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  • Drug Overdose Facts
  • Common nicknames for cocaine are Coke, Dust, Toot, Line, Nose Candy, Snow, Sneeze, Powder, Girl, White Pony, Flake, C, The Lady, Cain, Neurocain and Rock.
  • Alcohol is an irritant to the stomach, and it is common for someone who drinks in excess to vomit putting the person in danger of choking on their own vomit. This can cause death by asphyxiation in a person who is not conscious because of intoxication.
  • Ecstasy use can cause unwanted physical side effects such as blurred vision, rapid eye movement, faintness, and chills or sweating.
  • After decreases in marijuana use among high school aged youth in grades 8, 10 and 12 in the U.S., there has been a steady increase in the annual prevalence of marijuana use since 2007.
  • Every single year, thousands of college students die as a result of alcohol-related overdoses; college students who suspect an alcohol overdose should seek immediate emergency medical help.
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Essential Information about Opium Overdose

Opium is a type of drug derived from the seedpods of the opium poppy plant. This medication is commonly used as a painkiller, and the substance combines with the brain receptors. The drug produces quick relief from pain, and an individual may feel relaxed, elated, and calm. However, opiates are addictive, and it should not be used without a doctor's recommendation. As the body begins to tolerate the effects of this drug, users will crave for greater amounts that can result to an overdose.

Facts about Opium Overdose

Opiate overdose is likely to occur among those who use the drug in large doses regularly. The most typical form of opium overdose is when users inject the drug to the skin. The problem with this method of administering the drug is that the chemicals are released quickly into the bloodstream. Moreover, the substance reaches the brain immediately, which leads to a myriad of symptoms.

The following are among the symptoms linked with opium overdose:

1. Gastrointestinal issues

When individuals use opium, the substance causes the intestinal muscles to become relaxed. This leads to peristaltic movements, and there is a sudden halt in the digestion of food. Those who suffer from an overdose experience constipation, which can be very serious. The stools can become very hard, and the intestines will be impacted. If this condition remains untreated, a rupture of the bowels may occur. Vomiting and nausea are also likely to occur due to chronic use of opium.

2. Eye problems

Those who take excessive amounts of opium will experience eye problems. For instance, they may have blood-shot eyes and pinpoint pupils. The pupils, or the black portion in the center of the eye, can become quite small. Some users also suffer from blurry vision and night blindness.

3. Suppressed respiratory functions

Depressed respiratory functions can be life-threatening. Individuals may experience slow breathing and inability to breathe deeply. Poor breathing patterns can be very uncomfortable, and they may end up having very shallow breaths. Moreover, patients may have bluish skin, fingernails and skin due to breathing issues. Some people also die from this condition because they eventually stop breathing due to poor blood circulation and insufficient supply of oxygen.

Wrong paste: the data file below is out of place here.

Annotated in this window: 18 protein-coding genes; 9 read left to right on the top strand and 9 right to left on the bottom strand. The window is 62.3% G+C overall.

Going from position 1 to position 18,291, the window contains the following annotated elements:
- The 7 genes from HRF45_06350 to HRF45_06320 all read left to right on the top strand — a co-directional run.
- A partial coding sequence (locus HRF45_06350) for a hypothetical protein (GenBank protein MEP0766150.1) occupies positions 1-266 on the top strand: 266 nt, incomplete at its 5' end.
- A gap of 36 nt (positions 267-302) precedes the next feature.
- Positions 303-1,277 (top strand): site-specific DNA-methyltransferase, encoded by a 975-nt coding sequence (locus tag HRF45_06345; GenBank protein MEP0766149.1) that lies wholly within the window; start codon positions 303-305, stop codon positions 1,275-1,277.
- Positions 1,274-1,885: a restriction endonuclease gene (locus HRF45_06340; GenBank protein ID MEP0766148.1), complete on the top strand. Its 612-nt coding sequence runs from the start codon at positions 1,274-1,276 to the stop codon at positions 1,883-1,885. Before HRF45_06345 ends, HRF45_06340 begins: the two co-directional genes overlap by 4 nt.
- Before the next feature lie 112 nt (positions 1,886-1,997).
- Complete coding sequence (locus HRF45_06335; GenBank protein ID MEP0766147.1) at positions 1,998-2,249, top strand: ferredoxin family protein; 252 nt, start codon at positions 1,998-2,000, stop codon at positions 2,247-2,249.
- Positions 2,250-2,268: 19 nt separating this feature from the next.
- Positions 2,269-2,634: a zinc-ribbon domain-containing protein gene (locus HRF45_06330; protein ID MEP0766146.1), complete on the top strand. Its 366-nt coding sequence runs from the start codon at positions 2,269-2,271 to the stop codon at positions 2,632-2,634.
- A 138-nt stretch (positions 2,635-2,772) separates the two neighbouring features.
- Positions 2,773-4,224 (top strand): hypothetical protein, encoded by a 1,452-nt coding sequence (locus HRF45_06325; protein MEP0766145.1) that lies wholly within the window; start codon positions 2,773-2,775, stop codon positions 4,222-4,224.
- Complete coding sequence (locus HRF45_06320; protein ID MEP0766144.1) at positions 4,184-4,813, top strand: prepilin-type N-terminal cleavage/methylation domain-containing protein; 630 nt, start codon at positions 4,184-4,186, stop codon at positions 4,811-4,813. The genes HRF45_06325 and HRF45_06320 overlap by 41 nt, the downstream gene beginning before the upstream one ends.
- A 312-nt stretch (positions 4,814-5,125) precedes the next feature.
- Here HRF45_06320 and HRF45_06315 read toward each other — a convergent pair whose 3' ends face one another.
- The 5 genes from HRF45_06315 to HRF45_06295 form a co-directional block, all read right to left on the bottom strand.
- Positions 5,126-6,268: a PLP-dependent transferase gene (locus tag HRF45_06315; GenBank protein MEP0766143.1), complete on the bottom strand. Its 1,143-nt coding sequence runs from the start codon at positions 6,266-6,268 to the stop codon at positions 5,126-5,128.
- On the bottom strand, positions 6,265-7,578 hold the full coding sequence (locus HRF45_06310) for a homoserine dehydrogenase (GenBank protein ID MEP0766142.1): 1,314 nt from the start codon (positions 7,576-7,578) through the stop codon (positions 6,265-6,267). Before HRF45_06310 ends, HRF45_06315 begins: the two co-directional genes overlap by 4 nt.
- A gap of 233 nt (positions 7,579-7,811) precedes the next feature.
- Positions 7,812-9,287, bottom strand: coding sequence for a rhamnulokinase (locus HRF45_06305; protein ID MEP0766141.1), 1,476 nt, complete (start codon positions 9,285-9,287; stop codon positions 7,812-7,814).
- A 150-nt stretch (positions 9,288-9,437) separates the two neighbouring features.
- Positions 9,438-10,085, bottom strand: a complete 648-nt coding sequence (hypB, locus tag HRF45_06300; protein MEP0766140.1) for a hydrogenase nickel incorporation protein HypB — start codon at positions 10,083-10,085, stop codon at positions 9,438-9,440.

4. Cardiovascular disorders

Opium abuse can also cause severe problems to the cardiovascular system, particularly when there are large amounts of the drug in the body. Those who have ingested opium may go through several problems such as slow pulse rate and very low blood pressure. The heart may also have some difficulties in pumping blood through the different organs in the body including the brain. When this happens, there will be a poor supply of oxygen, which can result in damages of the vital body organs.

5. Damages in the Central Nervous System

Since opium depresses the central nervous system, a person may lack endurance and mental alertness. An overdose in opium may lead to drowsiness and sleepiness, and some people may even fall asleep even while in the middle of a conversation. Other severe effects include seizure, tremors, fainting spells, and coma.

Additional Information on Opiate Overdose

The natural narcotic effects of the drug may mask the different symptoms of opium overdose. The drug works by blocking the nerve receptors in the brain, which is responsible for controlling the involuntary movements and body functions. With the sedating effects of the drug, individuals may suffer from slow and shallow breathing. The respiratory system also shuts down, and this cause poor oxygen supply in the brain.

The drug also releases histamine in the body, which can cause several symptoms such as flushing of the skin, profuse sweating, constriction of the pupils, and skin allergies. Unlike with alcohol and other sedatives, opium overdose may be difficult to detect because there are few, visible signs. Moreover, a person may become tolerant to the drug's effects. Opium users may not complain about various symptoms, so they end up using the drug in even larger amounts.

Withdrawal symptoms, though, can be very difficult for some people to endure. They will need to find the right treatment option that can help them overcome these uncomfortable symptoms. In most cases, a holistic form of therapy is the ideal choice of patients. They can strive to live a better life without using medication in keeping themselves free from the harmful effects of opium.

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